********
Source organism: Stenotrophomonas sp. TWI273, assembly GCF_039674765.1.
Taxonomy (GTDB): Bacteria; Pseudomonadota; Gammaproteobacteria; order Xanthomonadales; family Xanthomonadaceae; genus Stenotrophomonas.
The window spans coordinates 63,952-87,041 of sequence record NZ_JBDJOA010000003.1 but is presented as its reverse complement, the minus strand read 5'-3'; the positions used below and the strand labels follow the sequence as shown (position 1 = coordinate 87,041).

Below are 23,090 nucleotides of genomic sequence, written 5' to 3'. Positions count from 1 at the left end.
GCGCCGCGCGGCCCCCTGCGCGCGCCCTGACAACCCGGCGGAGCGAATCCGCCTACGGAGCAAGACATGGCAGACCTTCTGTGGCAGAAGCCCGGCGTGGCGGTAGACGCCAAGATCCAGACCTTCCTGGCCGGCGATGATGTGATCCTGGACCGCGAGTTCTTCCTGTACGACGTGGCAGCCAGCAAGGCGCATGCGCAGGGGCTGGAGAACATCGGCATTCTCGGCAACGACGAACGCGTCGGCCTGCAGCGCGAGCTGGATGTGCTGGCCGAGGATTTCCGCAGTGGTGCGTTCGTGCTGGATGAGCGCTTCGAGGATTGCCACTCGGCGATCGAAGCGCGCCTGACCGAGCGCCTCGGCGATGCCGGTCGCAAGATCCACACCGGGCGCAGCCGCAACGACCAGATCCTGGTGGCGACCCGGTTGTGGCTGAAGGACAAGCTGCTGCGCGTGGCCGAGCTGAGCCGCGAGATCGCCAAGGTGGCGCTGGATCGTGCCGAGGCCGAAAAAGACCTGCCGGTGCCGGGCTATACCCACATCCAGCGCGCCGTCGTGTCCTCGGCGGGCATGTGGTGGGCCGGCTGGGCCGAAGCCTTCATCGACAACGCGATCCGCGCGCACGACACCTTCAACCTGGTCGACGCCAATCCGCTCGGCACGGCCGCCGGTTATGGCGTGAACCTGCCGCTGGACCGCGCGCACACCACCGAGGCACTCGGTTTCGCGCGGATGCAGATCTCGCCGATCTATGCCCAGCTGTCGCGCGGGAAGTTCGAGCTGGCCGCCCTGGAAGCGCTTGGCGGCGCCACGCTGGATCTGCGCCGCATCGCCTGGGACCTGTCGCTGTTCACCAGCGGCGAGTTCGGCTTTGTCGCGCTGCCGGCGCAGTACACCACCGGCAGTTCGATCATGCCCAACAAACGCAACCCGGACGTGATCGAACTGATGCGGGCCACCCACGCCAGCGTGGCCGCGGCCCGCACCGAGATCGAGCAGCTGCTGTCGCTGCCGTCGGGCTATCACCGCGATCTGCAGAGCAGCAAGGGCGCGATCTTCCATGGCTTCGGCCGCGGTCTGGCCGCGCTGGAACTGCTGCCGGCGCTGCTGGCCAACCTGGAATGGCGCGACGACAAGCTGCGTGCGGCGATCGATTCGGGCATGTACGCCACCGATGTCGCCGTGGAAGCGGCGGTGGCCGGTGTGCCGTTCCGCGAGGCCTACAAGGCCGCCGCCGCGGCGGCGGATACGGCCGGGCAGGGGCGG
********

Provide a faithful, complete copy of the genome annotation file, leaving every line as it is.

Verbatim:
Source organism: Stenotrophomonas sp. TWI273, assembly GCF_039674765.1.
Taxonomy (GTDB): Bacteria; Pseudomonadota; Gammaproteobacteria; order Xanthomonadales; family Xanthomonadaceae; genus Stenotrophomonas.
The window spans coordinates 63,952-87,041 of sequence record NZ_JBDJOA010000003.1 but is presented as its reverse complement, the minus strand read 5'-3'; the positions used below and the strand labels follow the sequence as shown (position 1 = coordinate 87,041).

Below are 23,090 nucleotides of genomic sequence, written 5' to 3'. Positions count from 1 at the left end.
GCGCCGCGCGGCCCCCTGCGCGCGCCCTGACAACCCGGCGGAGCGAATCCGCCTACGGAGCAAGACATGGCAGACCTTCTGTGGCAGAAGCCCGGCGTGGCGGTAGACGCCAAGATCCAGACCTTCCTGGCCGGCGATGATGTGATCCTGGACCGCGAGTTCTTCCTGTACGACGTGGCAGCCAGCAAGGCGCATGCGCAGGGGCTGGAGAACATCGGCATTCTCGGCAACGACGAACGCGTCGGCCTGCAGCGCGAGCTGGATGTGCTGGCCGAGGATTTCCGCAGTGGTGCGTTCGTGCTGGATGAGCGCTTCGAGGATTGCCACTCGGCGATCGAAGCGCGCCTGACCGAGCGCCTCGGCGATGCCGGTCGCAAGATCCACACCGGGCGCAGCCGCAACGACCAGATCCTGGTGGCGACCCGGTTGTGGCTGAAGGACAAGCTGCTGCGCGTGGCCGAGCTGAGCCGCGAGATCGCCAAGGTGGCGCTGGATCGTGCCGAGGCCGAAAAAGACCTGCCGGTGCCGGGCTATACCCACATCCAGCGCGCCGTCGTGTCCTCGGCGGGCATGTGGTGGGCCGGCTGGGCCGAAGCCTTCATCGACAACGCGATCCGCGCGCACGACACCTTCAACCTGGTCGACGCCAATCCGCTCGGCACGGCCGCCGGTTATGGCGTGAACCTGCCGCTGGACCGCGCGCACACCACCGAGGCACTCGGTTTCGCGCGGATGCAGATCTCGCCGATCTATGCCCAGCTGTCGCGCGGGAAGTTCGAGCTGGCCGCCCTGGAAGCGCTTGGCGGCGCCACGCTGGATCTGCGCCGCATCGCCTGGGACCTGTCGCTGTTCACCAGCGGCGAGTTCGGCTTTGTCGCGCTGCCGGCGCAGTACACCACCGGCAGTTCGATCATGCCCAACAAACGCAACCCGGACGTGATCGAACTGATGCGGGCCACCCACGCCAGCGTGGCCGCGGCCCGCACCGAGATCGAGCAGCTGCTGTCGCTGCCGTCGGGCTATCACCGCGATCTGCAGAGCAGCAAGGGCGCGATCTTCCATGGCTTCGGCCGCGGTCTGGCCGCGCTGGAACTGCTGCCGGCGCTGCTGGCCAACCTGGAATGGCGCGACGACAAGCTGCGTGCGGCGATCGATTCGGGCATGTACGCCACCGATGTCGCCGTGGAAGCGGCGGTGGCCGGTGTGCCGTTCCGCGAGGCCTACAAGGCCGCCGCCGCGGCGGCGGATACGGCCGGGCAGGGGCGG